Friday June 13, 2008
Cheated of RM200,000
KUALA LUMPUR: A woman's obsession to win a RM90,000 cash price in an SMS lucky draw ended up with her losing more than twice the amount.
Yet, the 53-year-old accounts clerk is bent on trusting the scam to bring her more “winnings” after a caller told her that the cash price had been invested in horse races and her stake has grown to RM1.5mil.
The only thing stopping the victim, known only as Kong, from paying a further processing fee of RM200,000 is that she has no more money. She has so far paid RM206,000 in such fees.
Kong is so convinced that she would get the cash that she flew from Sibu to request for MCA Services and Public Complaints Department head Datuk Michael Chong to accompany her to Hong Kong to collect the money.
Her request was rejected and her attempt turned into a cry for sympathy.
It all started when Kong first received a call from a woman calling herself Yap Li Hong purportedly from Ting Sing Tourism Hong Kong.
Yap told her she had won RM90,000 in the first round of the SMS lucky draw.
Convinced, Kong banked in a refundable processing fee of RM5,400 to a local account.
Two days later, Kong received the refund and that convinced her even more.
“I was then told that the winning money had been invested in some horse race,” she said at a news conference organised by Chong here on Wednesday.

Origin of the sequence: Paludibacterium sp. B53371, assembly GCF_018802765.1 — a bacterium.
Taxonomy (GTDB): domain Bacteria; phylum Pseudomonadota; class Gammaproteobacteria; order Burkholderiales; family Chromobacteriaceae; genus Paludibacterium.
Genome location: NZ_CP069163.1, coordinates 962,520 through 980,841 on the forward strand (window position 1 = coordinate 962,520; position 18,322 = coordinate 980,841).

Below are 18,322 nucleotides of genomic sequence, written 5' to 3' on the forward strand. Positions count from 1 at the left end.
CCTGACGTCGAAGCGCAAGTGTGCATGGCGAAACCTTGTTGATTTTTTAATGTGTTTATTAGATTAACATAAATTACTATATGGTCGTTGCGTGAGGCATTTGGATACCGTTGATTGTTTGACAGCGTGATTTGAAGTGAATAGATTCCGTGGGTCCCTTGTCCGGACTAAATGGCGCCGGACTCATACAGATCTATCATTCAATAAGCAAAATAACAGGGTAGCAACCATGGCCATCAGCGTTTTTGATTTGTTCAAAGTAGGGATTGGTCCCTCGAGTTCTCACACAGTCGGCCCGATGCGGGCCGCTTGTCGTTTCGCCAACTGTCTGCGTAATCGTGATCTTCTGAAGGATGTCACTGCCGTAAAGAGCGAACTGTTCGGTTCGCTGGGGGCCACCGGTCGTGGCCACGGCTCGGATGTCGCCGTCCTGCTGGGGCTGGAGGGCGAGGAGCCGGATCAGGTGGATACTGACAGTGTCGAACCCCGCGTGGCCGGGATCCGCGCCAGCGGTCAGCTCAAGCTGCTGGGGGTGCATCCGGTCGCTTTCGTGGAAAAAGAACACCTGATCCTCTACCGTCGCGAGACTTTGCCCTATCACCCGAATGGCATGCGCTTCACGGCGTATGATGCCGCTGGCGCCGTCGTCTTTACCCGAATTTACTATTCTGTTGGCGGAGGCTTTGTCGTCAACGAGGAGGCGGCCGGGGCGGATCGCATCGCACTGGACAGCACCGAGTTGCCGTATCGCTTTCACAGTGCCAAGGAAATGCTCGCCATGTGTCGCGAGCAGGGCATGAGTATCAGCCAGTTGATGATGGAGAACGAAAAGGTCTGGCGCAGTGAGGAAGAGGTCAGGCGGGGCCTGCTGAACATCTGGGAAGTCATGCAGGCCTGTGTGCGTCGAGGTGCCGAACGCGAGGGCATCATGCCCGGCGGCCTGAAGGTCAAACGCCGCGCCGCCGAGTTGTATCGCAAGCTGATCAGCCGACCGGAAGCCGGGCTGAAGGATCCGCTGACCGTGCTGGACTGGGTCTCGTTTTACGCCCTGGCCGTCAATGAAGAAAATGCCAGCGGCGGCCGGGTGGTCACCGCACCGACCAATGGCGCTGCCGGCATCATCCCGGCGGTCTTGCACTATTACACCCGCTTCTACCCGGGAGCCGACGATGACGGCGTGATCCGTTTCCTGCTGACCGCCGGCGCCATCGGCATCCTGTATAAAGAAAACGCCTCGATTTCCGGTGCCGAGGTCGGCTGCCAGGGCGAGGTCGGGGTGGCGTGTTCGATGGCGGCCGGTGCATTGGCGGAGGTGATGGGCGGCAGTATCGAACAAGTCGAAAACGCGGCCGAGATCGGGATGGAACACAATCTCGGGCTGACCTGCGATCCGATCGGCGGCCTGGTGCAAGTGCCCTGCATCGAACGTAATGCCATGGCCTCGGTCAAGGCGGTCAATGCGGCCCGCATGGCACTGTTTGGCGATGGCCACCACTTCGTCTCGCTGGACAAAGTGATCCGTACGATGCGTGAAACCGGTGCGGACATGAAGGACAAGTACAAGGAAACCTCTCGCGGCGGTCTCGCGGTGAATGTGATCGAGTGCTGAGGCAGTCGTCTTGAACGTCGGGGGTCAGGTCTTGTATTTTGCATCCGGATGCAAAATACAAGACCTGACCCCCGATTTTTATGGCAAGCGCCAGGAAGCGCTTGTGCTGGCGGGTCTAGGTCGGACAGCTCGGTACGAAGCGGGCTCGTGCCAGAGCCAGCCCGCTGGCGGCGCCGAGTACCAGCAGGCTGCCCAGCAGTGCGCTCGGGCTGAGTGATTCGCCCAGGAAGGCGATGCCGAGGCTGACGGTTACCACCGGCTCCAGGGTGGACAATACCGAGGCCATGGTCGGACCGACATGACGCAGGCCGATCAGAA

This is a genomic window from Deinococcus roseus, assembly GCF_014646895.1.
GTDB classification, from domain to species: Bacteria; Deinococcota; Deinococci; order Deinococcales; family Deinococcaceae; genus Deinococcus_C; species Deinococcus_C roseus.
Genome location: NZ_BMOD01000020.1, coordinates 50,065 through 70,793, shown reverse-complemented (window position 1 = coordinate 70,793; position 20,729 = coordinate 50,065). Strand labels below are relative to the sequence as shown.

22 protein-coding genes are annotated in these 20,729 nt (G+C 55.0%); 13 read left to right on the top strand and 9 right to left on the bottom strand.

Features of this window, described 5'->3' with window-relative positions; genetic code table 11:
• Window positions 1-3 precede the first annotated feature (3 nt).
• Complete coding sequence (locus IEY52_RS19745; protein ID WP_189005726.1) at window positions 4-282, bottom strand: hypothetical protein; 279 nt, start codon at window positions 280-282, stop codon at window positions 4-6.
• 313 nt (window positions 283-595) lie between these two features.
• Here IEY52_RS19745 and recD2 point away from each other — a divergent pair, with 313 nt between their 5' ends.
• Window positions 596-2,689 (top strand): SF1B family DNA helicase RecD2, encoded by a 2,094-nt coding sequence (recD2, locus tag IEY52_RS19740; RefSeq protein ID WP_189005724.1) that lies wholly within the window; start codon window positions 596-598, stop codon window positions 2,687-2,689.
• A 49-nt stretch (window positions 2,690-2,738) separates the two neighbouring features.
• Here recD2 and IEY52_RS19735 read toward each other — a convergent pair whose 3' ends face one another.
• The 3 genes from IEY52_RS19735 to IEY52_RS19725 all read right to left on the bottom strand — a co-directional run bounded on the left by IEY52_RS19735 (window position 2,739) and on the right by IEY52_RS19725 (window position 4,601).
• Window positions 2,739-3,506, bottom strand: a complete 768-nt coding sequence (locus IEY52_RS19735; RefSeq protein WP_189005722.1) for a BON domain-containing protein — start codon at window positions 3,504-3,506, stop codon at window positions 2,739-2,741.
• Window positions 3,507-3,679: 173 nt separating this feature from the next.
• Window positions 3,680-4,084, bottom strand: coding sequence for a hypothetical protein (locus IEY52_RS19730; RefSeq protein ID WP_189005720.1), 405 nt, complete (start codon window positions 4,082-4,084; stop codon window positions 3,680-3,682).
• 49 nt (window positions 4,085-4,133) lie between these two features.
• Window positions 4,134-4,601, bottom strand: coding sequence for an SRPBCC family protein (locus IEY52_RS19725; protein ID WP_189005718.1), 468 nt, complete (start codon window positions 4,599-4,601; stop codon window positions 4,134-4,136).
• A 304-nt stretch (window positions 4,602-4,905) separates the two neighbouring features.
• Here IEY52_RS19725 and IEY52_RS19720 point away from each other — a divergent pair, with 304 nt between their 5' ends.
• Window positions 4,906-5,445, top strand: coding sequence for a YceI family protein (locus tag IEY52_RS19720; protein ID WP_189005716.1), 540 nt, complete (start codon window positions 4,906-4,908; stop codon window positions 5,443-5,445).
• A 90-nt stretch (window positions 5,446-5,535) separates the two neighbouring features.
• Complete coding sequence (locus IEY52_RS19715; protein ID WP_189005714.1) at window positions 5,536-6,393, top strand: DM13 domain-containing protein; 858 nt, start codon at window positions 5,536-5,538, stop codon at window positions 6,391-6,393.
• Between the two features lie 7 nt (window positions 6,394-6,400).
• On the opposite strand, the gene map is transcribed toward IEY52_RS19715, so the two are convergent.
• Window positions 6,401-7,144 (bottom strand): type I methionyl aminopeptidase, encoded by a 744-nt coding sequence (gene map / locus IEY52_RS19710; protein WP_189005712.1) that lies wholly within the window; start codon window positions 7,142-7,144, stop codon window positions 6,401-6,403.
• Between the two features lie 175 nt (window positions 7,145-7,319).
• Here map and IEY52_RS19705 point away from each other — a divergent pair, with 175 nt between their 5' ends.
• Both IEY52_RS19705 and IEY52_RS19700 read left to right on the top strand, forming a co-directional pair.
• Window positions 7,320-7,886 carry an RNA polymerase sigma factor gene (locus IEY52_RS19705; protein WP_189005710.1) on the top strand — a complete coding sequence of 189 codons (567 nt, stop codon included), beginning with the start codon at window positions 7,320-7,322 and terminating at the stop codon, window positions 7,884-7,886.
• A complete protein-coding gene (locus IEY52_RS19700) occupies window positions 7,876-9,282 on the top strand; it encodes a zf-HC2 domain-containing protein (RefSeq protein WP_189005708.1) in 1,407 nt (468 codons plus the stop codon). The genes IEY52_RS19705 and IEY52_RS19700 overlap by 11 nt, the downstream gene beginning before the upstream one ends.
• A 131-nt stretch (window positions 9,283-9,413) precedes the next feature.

Her daughter Wong, who had flown in from overseas, said she had told her mother repeatedly that it was a scam but to no avail.
“Later, the person called to say I had made RM1.5mil from the investment and in order to cash it I'd need to pay another processing fee,” Kong said, adding that she had paid about RM206,000 in fees over several occasions and still needed to pay RM200,000 to claim the money.
What convinced her even more was a call from a so-called former winner of the lucky draw.
Because Kong is now left with no money, she has decided to forgo her dream of cashing the million bucks and instead wants to only get back the RM206,000 processing fees that she had paid.
“For that, I was told that I needed to bank in RM20,000,” she said.
“I have lost everything. I borrowed money from relatives and took out my Employees Provident Fund (EPF) and insurance money in order to pay the processing fees. I'm broke at the moment,” the distressed Kong said.
“I really believed that I would get back my money,” she added.
To this Chong had only this to say: “I've had over a dozen news conferences and had constantly reminded the people about these scams. Yet they do not listen and fall prey.”